Late last week I spoke to director Julien Nitzberg about his Johnny Knoxville/Jeff Tremaine-produced documentary, "The Wild and Wonderful Whites of West Virginia." The intimate and often-shocking look at an extended family from Boone County, Wv is a well-crafted piece of film and it left me wanting to see more from the director. It turns out that he's now working on a biopic for HBO Films about 1950s wrestler Sputnik Monroe, a man who took a rather interesting approach to his work.
"Just as wrestling always has this political edge where [for example] there would be a bad Russian wrestler in the '80s [during the Cold War], in the '50s, [Sputnik Monroe] got to the south and was shocked by the racism there," Nitzberg explained. "He took on the persona, strangely enough, of the pro-integration wrestler."
The '50s were a difficult time for Civil Rights in America, with many unwilling to let go »
- Adam Rosenberg
Yes, we're excited to see "Iron Man 2," "Inception" and God help us, "Predators." But what we're really looking forward to spending a few hours in the company of an undertaking Bill Murray ("Get Low"), an Italian-speaking Tilda Swinton ("I Am Love") and a toga-wearing Rachel Weisz ("Agora") in the comfort of air-conditioned theater over the next three months. (Either that or we'll be enjoying them from the comfort of home online, on demand or on DVD.)
There are no less than 114 independently produced movies arriving in theaters this summer to compete with the big studio blockbusters and we've compiled this helpful guide that covers all of them. Yet realizing that the latest arthouse and foreign fare is subject to changing dates, particularly if you don't live in Los Angeles or New York, we've also included links to follow the films on Twitter, Facebook and release schedules where available, so »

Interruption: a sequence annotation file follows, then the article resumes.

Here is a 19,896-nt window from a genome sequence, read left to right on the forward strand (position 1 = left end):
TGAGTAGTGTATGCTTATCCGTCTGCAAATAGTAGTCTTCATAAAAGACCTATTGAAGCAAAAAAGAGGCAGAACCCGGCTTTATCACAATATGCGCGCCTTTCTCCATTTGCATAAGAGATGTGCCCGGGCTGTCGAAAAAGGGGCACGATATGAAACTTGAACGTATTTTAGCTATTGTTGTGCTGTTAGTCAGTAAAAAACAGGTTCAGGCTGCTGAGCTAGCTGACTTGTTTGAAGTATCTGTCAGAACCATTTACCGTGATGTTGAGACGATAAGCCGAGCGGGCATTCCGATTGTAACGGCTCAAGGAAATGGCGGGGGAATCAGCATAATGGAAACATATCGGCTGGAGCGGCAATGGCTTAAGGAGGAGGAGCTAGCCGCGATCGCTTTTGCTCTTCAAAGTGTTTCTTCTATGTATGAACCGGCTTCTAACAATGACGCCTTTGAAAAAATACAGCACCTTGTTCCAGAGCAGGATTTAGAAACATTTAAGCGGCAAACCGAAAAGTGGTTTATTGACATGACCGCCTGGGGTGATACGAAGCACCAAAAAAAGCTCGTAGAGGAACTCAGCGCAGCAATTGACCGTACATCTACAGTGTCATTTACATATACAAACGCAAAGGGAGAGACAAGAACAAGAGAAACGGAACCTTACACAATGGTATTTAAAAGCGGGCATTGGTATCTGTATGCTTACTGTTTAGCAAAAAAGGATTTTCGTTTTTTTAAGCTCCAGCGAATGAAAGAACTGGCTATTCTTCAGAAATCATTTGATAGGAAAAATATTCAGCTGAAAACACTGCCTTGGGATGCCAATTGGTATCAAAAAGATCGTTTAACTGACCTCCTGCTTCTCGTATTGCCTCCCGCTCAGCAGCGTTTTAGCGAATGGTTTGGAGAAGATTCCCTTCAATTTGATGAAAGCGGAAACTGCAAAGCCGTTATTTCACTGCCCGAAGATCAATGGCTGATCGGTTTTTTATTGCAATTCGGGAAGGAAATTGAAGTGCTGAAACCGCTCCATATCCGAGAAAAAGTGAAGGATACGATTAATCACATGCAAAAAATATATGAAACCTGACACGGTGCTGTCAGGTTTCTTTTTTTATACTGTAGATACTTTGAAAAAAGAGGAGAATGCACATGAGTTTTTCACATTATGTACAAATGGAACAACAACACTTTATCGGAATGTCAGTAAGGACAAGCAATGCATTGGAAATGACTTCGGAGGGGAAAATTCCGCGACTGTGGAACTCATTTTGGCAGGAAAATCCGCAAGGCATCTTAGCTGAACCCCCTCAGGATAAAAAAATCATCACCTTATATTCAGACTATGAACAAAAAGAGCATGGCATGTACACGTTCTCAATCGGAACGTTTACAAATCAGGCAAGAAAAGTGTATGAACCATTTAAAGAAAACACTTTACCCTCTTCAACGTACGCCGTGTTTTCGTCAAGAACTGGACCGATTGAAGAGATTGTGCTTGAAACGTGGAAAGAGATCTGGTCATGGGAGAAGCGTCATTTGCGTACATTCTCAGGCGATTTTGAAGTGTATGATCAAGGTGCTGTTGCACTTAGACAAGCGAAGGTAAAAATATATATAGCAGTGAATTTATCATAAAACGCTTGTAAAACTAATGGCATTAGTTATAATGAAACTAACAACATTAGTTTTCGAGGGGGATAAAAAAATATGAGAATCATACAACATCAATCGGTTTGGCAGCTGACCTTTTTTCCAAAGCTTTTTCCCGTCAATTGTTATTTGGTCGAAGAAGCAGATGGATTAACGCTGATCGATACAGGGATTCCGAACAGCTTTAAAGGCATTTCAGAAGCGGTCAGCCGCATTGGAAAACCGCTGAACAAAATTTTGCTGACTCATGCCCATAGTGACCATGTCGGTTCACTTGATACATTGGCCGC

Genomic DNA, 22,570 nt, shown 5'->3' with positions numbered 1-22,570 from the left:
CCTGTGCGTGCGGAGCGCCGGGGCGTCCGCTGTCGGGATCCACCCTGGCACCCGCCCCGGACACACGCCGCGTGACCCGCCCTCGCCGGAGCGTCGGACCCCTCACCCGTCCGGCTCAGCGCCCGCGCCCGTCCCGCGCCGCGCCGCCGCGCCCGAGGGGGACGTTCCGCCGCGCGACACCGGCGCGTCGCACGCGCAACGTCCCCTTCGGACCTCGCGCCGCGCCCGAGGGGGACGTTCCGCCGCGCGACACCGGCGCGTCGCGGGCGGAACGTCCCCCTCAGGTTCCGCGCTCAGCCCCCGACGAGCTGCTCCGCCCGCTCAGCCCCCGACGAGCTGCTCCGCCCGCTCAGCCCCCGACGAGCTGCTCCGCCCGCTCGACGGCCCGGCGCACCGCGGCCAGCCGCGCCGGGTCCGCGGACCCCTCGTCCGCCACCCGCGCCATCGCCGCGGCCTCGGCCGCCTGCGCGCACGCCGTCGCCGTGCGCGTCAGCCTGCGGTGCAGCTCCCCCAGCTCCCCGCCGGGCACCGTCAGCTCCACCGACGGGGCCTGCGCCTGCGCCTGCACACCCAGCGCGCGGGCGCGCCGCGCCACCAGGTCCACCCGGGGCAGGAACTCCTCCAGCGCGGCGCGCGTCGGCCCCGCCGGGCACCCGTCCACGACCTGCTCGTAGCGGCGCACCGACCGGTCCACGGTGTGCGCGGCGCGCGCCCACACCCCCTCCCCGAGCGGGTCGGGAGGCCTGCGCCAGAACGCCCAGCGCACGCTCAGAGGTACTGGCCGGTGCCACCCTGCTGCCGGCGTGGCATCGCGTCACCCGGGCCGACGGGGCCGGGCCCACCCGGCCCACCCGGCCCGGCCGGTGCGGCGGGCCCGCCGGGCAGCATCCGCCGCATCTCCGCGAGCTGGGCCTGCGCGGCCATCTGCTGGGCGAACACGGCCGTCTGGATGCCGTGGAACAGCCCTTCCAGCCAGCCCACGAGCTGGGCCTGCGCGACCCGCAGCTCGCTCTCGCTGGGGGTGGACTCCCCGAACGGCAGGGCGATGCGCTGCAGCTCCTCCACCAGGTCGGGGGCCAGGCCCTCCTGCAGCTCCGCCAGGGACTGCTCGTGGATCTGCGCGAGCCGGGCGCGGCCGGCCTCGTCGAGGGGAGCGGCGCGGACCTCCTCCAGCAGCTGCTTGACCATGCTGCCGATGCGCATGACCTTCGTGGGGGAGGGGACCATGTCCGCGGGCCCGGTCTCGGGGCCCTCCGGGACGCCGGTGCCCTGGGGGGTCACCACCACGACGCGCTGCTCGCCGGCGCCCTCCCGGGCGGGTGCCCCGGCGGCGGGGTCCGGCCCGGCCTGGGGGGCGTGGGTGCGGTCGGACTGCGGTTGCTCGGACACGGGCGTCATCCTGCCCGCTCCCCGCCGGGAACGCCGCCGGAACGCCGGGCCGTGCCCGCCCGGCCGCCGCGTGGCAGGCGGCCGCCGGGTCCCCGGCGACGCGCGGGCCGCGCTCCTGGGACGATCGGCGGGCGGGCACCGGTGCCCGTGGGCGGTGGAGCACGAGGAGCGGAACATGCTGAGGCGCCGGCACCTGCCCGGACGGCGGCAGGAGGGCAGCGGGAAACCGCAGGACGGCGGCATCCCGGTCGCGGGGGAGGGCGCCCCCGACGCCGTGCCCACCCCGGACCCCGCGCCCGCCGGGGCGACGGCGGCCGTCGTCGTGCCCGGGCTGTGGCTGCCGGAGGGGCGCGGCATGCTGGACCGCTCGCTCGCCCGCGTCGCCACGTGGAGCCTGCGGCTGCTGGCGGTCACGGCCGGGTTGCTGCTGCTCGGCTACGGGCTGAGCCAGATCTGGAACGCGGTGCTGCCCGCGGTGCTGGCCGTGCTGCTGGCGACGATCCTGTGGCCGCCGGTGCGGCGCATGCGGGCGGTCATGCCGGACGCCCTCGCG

- Stephen Saito
A couple weeks ago I was offered an opportunity to interview Julien Nitzberg, the director of the Johnny Knoxville/Jeff Tremaine-produced documentary "The Wild and Wonderful Whites of West Virginia." I should come right out and say at the outset that I'm not typically a fan of docs; my tastes tend to skew more towards escapist fare like summer blockbusters. Still, "Wild and Wonderful" sounded intriguing and I figured you readers would be interested in the Knoxville/Tremaine connection, so I went for it.
I'm glad I did too. "The Wild and Wonderful Whites of West Virginia" charts a fascinating year in the life of a massive -- and in many ways, massively dysfunctional -- family based in Boone County. Nitzberg and his crew spent a significant amount of time with them, and the result is a raw, unflinching look at a side of America that is frequently (and willfully) ignored. »
- Adam Rosenberg
Happy Cinco de Mayo! I have kind of a weird present for you, but it's the thought that counts: The nutso, controversial Tribeca alumnus The Wild and Wonderful Whites of West Virginia is now in New York theaters and available everywhere on demand. Let Julien Nitzberg's unflinching documentary about the most fume-huffin', pill-snortin', mountain-dancin', face-shootin' family in Boone County augment your holiday mood like never before. Which is to say: You might never party or maybe even drink again. Read on and relive the magic from Tribeca '09, featuring director Nitzberg, producer Johnny Knoxville and those outrageous Whites themselves. »